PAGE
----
Background of novel- At the Houghton Library at Harvard, I had access to the personal journals of every member of the Emerson Family, as well as relatives. The dialogue is as close to an extapolation as possible of the relationships of each. Emerson was one of the greatest minds of his time. His influence is apparent even today. His influence upon his protege, Henry David Thoreau set the stage for civil disobedience, and his wave crashed into the 20th Century with Ghandi and on to Martin Luther King.
ONE FIRST LOVE
(The Unauthorized Autobiography of Ralph Waldo Emerson)
James William Witt
Registered with Writers Guild of America, West
“WE DO NOT COUNT A MAN’S YEARS
UNTIL HE HAS NOTHING ELSE TO COUNT”
(April 27, 1882)
A New England breeze scraped a leaf-bare limb against the second story Victorian window like the pendulum of a grandfather clock counting heartbeats. Suddenly a gust stripped the remaining apple from the branch and engaging the complicity of gravity, hurled it to the ground with a thump, where it shattered into three pieces, and reposed on a blanket of leaves as its final resting place. Allowing its lone occupant to slither into the daylight and gasp the last breathe of fall, just ahead of winter’s intrusion.
The evening light disappeared inch by inch, moving up the roots, the trunk, across the branches, through the window, and into the bedroom above.
Where Ellen Emerson sat in a chair-- across from her bedridden father as he slipped nearer to death-- and read from a copy of Paradise Lost, its cover having long ago been destroyed and discarded. “Of man’s first disobedience and the fruit of that forbidden tree.”
There was no response. At 79, life’s energy had nearly deserted him. He was once Ralph Waldo Emerson, but aphasia had stolen his identity. Only those who loved him remembered, now gathered around awaiting his final step on the journey into another world. His wife Lidian, a mere 100 lbs of flesh clinging to bone, balzarine, dress of sun-worn beige, her hair partially covered by a day cap of batiste-- straight-parted with the sides turned under her ears, and the back drawn into a chignon like a salt and pepper snail shell-- wearing a plaintive expression, she sat erect in a chair across from her husband, a skein of yarn in her lap as she rhythmically knitted one pearled two on a gray scarf she was knitting. While daughter Ellen, a reflection of her mother, (except for a sentimental heart and curious mind) helped keep that vigil. Recently, they had been joined by the family doctor, and bedraggled Bronson Alcott, leaning forward, elbows on knees, his hair splayed across his forehead, waistcoat straining to restrain a cannonball belly, with his sharp eyes peering through the fleshy lids, perched upon his cantaloupe cheeks. He was Emerson’s oldest friend.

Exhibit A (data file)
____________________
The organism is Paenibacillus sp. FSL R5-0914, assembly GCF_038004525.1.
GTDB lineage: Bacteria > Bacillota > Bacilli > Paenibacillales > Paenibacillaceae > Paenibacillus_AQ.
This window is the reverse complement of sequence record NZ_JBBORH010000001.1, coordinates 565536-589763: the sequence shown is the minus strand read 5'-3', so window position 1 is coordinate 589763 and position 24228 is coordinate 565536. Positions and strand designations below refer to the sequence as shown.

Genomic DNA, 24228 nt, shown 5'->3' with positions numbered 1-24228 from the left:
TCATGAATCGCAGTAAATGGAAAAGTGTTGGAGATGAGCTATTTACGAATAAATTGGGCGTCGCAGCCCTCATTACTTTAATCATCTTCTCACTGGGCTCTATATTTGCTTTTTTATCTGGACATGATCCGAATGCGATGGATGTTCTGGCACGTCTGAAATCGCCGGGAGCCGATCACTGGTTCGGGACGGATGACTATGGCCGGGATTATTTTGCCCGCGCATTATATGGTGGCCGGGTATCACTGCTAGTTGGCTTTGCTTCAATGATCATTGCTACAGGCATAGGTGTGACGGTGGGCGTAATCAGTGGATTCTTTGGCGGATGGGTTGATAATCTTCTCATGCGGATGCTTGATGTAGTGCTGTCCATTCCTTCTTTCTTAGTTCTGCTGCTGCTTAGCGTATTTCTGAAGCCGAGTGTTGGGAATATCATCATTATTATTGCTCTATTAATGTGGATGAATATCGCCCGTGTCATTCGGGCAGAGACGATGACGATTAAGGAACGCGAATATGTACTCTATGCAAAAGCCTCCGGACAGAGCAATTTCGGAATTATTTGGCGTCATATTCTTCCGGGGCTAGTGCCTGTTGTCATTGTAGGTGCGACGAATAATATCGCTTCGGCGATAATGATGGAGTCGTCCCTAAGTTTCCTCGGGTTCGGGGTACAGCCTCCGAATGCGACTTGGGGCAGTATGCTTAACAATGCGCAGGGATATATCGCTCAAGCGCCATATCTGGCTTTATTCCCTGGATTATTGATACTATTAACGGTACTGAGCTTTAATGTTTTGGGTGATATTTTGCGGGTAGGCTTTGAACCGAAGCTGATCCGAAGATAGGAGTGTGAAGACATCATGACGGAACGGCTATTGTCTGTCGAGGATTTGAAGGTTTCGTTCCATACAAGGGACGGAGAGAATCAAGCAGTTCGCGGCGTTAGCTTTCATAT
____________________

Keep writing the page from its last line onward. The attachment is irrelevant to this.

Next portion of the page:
Ellen continued to read, “Whose mortal taste brought death into this world, and all our woe.”
Emerson stirred. Moved by the words he opened his eyes and parted his lips but there was no sound...Pointing to a pencil and piece of paper on the nightstand.
Ellen snatched them up and offered that last remaining means of communication to her father.
But only after timeworn minutes had passed did he manage to scrawl but a few words, until the pencil, paper, his head and eyes fell under the insistence of death. As the parchment seesawed ground-ward like a wounded dove, the pencil sped to the floor, clattered and rolled, until restrained by a gap of separation between the wooden planks. Lidian fell across her lover in an embrace awash with forty years of companionship. Through a haze of tears Ellen stared at the distant message. Finally she reached for it and silently read her father’s last words, "My sweet, Queen Lidian, I am only sorry I could never give you what you always wanted and deserved...” the words trailed and wove an illegible path until the faint tinge of gray lead had left only a ghost.